Precious opals are commonly known for their ability to reflect unique dazzling colours against white and dark backgrounds. However, there is a variety of opals that shows colour against bright yellow, orange or red background. Such sought-after gemstones are known as fire opals.
Fire Opal Origin and Formation
Fire opal is a rare variety of precious opals that show colour against bright yellow, bright orange or bright red background, hence the name. Although these gems feature bright background colours, they usually do not display eye-catching play-of-colour seen in other opal varieties. If they do, it is generally deep within the stone, and such rare specimens are often referred to as precious fire opals.
Fire opals are said to form in the depth of ancient volcanoes. According to scientists, they were formed when water seeped into the silica-enriched lava and filled hollow areas under the immense heat and temperature of the volcano.
Fire opals were virtually unknown to the rest of the world until the Spanish reached what is now known as Mexico. That is the reason why fire opals are mainly associated with Mexico and are often called Mexican opals. The Aztecs were among the first to discover this unique variety of opals and called it the hummingbird stone or vitzitziltecpal. According to historians, Mexican opals were used by Aztecs for ceremonial and ornamental pieces between 1300 and 1521. Nowadays, Mexican fire opal deposits produce a significant amount of bright orange and orange-red material.
Another important source of fire opals is Ethiopia which mines opals since the 1990s. Gemstones discovered there are both fire opals and precious fire opals with a mainly yellow background colour.
Other fire opal mines were discovered in Australia, Brazil, Czech Republic, England, Guatemala, Honduras, South Africa and the United States.
Fire Opal Colours and Clarity
The colour range of fire opals is quite wide, and some species display several colours within a single stone. They look exceptionally beautiful when viewed in daylight after sunrise or just before sunset.
Fire opals come from yellow to vivid orange and from red to almost brown. The golden yellow gems are highly regarded; however, the most sought-after fire opals exhibit saturated orange and orange-red colour combinations.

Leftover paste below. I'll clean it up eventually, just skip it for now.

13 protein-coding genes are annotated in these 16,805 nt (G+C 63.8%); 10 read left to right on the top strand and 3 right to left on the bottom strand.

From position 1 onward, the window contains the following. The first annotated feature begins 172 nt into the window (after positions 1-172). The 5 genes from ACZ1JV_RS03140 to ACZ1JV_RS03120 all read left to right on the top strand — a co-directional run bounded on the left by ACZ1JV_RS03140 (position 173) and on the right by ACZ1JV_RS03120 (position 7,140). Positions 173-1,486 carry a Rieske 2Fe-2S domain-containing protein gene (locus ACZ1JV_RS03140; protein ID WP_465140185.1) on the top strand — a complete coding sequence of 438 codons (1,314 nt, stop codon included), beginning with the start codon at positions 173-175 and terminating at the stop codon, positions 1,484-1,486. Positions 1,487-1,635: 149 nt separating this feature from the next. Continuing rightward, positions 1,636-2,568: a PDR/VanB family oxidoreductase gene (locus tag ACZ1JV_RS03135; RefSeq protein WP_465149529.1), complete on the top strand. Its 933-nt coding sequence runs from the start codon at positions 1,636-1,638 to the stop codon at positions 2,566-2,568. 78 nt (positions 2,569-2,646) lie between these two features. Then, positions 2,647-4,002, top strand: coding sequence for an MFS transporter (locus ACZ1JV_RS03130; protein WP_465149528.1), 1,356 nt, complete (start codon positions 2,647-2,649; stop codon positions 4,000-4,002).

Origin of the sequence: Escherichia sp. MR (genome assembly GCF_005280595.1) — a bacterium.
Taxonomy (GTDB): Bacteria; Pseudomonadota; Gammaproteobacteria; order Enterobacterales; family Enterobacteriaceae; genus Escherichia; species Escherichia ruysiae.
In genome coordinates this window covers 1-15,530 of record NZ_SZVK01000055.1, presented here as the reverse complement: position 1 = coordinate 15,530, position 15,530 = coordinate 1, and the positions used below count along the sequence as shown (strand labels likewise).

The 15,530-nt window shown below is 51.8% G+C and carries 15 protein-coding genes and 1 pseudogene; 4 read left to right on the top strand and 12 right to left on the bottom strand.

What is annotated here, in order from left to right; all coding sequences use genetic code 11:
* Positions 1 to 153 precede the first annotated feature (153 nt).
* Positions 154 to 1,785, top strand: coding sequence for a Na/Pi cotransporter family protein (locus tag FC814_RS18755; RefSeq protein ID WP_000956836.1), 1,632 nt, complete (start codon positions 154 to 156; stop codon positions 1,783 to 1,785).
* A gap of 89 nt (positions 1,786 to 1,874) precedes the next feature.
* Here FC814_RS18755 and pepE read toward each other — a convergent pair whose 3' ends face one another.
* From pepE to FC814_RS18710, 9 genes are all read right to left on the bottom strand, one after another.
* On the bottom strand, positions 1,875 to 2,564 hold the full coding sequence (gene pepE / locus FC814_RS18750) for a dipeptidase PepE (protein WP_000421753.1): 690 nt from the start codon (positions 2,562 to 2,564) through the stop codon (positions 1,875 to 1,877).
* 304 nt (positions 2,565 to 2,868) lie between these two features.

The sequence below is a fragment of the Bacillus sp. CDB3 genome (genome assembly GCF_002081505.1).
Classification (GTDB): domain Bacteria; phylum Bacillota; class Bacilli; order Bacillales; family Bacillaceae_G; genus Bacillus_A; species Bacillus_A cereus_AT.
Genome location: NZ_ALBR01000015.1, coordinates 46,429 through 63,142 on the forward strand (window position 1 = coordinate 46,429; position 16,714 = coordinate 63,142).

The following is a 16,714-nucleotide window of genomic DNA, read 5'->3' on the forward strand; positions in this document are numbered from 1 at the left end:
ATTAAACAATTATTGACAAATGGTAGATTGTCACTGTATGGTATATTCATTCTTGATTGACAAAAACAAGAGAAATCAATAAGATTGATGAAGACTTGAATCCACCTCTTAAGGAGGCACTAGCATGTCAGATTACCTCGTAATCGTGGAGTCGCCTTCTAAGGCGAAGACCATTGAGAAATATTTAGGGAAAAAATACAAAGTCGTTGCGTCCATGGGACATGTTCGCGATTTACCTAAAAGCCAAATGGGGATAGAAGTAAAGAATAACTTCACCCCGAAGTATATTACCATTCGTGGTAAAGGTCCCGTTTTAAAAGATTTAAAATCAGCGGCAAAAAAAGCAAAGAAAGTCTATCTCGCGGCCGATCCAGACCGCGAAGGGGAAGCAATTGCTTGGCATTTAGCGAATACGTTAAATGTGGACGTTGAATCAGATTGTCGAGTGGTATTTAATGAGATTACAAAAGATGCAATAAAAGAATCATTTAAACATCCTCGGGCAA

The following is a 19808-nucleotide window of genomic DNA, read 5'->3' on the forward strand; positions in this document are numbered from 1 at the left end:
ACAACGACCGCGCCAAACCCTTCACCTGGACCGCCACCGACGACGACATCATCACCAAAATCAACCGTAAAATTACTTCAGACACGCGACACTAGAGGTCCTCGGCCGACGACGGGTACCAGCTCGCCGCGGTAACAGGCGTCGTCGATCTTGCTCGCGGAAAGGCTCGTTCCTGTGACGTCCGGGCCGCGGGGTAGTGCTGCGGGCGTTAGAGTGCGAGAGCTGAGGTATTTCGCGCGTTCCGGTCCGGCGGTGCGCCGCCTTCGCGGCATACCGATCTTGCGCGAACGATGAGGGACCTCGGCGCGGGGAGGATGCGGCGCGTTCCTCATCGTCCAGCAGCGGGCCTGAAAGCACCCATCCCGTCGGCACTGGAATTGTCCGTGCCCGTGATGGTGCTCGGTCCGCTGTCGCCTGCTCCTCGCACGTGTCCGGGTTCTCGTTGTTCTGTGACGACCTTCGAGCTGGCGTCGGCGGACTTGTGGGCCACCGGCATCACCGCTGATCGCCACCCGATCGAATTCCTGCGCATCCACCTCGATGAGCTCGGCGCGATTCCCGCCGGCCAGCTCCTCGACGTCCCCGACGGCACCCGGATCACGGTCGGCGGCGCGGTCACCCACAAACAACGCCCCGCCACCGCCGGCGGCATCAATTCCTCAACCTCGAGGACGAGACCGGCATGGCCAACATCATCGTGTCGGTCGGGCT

It is worth mentioning that darker varieties typically show more play-of-colour than yellow (golden) coloured ones. The stones with a saturated orange colour are more expensive than those with a pale orange hue. Besides, the gems that have higher brilliance are always more valuable than gems with duller hues. As a general rule, the more intense the hue of an opal, the more valuable it is.
Unlike other opal varieties, good quality fire opals can be transparent to translucent. The stones that have fewer internal flaws look clean and are more valuable than included gems that tend to have a cloudy appearance.
Perfectly clean fire opals are rare. It is natural for a stone to have some inclusions, but you should avoid gems that have cracks, as these flaws can put the integrity of the gemstone at risk. It is best to choose the stones that look clean to the naked eye and whose tone is as even as possible.
Fire Opal Cut and Shape
Since fire opals can be transparent to translucent, you can often find higher-grade gems faceted instead of being cut into a cabochon shape. The most popular fire opal shapes are traditional ovals, rounds, cushions and pears.
Darker varieties such as brown fire opals are often cut into cabochon to maximize their play-of-colour.
In case you are considering a faceted stone, keep in mind that opal is a relatively soft gemstone (5.5 to 6.5 on the Mohs scale), and the edges of its facets will become less sharp with time, depending on how often you wear the gem.
Fire Opal Care and Cleaning
Opals including fire opals are delicate gemstones since they have a high level of water content. In fact, the water content can make up to 21% of their weight. This is the reason why opals are vulnerable to dehydration and temperature fluctuations, meaning if an opal is allowed to dry, it will crack and even fade.
It is very important to properly store your gemstone to protect it from drying out. That is why it is recommended to place a moist cloth inside a sealed plastic bag along with the fire opal.
Since fire opals are relatively soft gemstones, they are prone to scratching. Simply wiping the dust off the opal will gradually reduce its original polish. That is why it is recommended to rinse fire opals under warm water and dry them with a soft cloth.
Needless to say, you should never use bleach and other chemicals or put your gemstone into an ultrasonic cleaner as the vibrations will cause an opal to crack.